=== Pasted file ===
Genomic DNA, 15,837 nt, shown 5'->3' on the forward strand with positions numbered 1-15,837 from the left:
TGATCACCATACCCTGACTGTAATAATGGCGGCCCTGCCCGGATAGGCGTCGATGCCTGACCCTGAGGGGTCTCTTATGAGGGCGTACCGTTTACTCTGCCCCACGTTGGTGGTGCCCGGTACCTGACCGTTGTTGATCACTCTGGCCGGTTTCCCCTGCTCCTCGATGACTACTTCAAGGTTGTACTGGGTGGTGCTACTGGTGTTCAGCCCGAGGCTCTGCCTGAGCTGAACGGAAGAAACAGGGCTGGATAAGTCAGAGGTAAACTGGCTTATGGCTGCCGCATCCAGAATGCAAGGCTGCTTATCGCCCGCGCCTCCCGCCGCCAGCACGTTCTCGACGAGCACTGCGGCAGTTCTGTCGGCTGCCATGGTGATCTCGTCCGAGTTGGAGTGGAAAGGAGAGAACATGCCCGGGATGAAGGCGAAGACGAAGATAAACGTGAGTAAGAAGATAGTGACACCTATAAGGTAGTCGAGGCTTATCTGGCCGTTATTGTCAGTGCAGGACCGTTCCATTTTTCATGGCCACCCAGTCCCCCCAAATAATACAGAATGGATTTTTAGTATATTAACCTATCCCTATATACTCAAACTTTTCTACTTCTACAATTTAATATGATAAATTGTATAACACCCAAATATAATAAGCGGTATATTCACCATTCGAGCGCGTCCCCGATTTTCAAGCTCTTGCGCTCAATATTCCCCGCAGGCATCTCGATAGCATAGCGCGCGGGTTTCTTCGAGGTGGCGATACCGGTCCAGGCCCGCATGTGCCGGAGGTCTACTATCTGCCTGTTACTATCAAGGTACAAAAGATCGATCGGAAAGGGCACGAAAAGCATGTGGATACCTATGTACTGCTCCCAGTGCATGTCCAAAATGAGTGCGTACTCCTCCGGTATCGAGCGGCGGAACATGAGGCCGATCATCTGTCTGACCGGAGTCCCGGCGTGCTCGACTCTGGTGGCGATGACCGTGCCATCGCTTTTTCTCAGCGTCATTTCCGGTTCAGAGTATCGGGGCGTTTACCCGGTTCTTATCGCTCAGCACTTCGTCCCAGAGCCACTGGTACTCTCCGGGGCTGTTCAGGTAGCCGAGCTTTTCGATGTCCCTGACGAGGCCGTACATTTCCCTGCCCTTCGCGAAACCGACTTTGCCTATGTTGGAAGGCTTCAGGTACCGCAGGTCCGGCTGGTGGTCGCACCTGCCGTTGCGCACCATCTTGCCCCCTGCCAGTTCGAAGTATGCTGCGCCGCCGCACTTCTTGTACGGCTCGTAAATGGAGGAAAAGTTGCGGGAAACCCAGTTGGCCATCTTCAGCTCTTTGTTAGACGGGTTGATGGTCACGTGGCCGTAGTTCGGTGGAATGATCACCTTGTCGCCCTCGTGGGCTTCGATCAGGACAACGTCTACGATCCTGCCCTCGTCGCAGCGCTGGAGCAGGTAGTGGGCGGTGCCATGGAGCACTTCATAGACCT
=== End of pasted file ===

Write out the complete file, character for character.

Genomic DNA, 15,837 nt, shown 5'->3' on the forward strand with positions numbered 1-15,837 from the left:
TGATCACCATACCCTGACTGTAATAATGGCGGCCCTGCCCGGATAGGCGTCGATGCCTGACCCTGAGGGGTCTCTTATGAGGGCGTACCGTTTACTCTGCCCCACGTTGGTGGTGCCCGGTACCTGACCGTTGTTGATCACTCTGGCCGGTTTCCCCTGCTCCTCGATGACTACTTCAAGGTTGTACTGGGTGGTGCTACTGGTGTTCAGCCCGAGGCTCTGCCTGAGCTGAACGGAAGAAACAGGGCTGGATAAGTCAGAGGTAAACTGGCTTATGGCTGCCGCATCCAGAATGCAAGGCTGCTTATCGCCCGCGCCTCCCGCCGCCAGCACGTTCTCGACGAGCACTGCGGCAGTTCTGTCGGCTGCCATGGTGATCTCGTCCGAGTTGGAGTGGAAAGGAGAGAACATGCCCGGGATGAAGGCGAAGACGAAGATAAACGTGAGTAAGAAGATAGTGACACCTATAAGGTAGTCGAGGCTTATCTGGCCGTTATTGTCAGTGCAGGACCGTTCCATTTTTCATGGCCACCCAGTCCCCCCAAATAATACAGAATGGATTTTTAGTATATTAACCTATCCCTATATACTCAAACTTTTCTACTTCTACAATTTAATATGATAAATTGTATAACACCCAAATATAATAAGCGGTATATTCACCATTCGAGCGCGTCCCCGATTTTCAAGCTCTTGCGCTCAATATTCCCCGCAGGCATCTCGATAGCATAGCGCGCGGGTTTCTTCGAGGTGGCGATACCGGTCCAGGCCCGCATGTGCCGGAGGTCTACTATCTGCCTGTTACTATCAAGGTACAAAAGATCGATCGGAAAGGGCACGAAAAGCATGTGGATACCTATGTACTGCTCCCAGTGCATGTCCAAAATGAGTGCGTACTCCTCCGGTATCGAGCGGCGGAACATGAGGCCGATCATCTGTCTGACCGGAGTCCCGGCGTGCTCGACTCTGGTGGCGATGACCGTGCCATCGCTTTTTCTCAGCGTCATTTCCGGTTCAGAGTATCGGGGCGTTTACCCGGTTCTTATCGCTCAGCACTTCGTCCCAGAGCCACTGGTACTCTCCGGGGCTGTTCAGGTAGCCGAGCTTTTCGATGTCCCTGACGAGGCCGTACATTTCCCTGCCCTTCGCGAAACCGACTTTGCCTATGTTGGAAGGCTTCAGGTACCGCAGGTCCGGCTGGTGGTCGCACCTGCCGTTGCGCACCATCTTGCCCCCTGCCAGTTCGAAGTATGCTGCGCCGCCGCACTTCTTGTACGGCTCGTAAATGGAGGAAAAGTTGCGGGAAACCCAGTTGGCCATCTTCAGCTCTTTGTTAGACGGGTTGATGGTCACGTGGCCGTAGTTCGGTGGAATGATCACCTTGTCGCCCTCGTGGGCTTCGATCAGGACAACGTCTACGATCCTGCCCTCGTCGCAGCGCTGGAGCAGGTAGTGGGCGGTGCCATGGAGCACTTCATAGACCT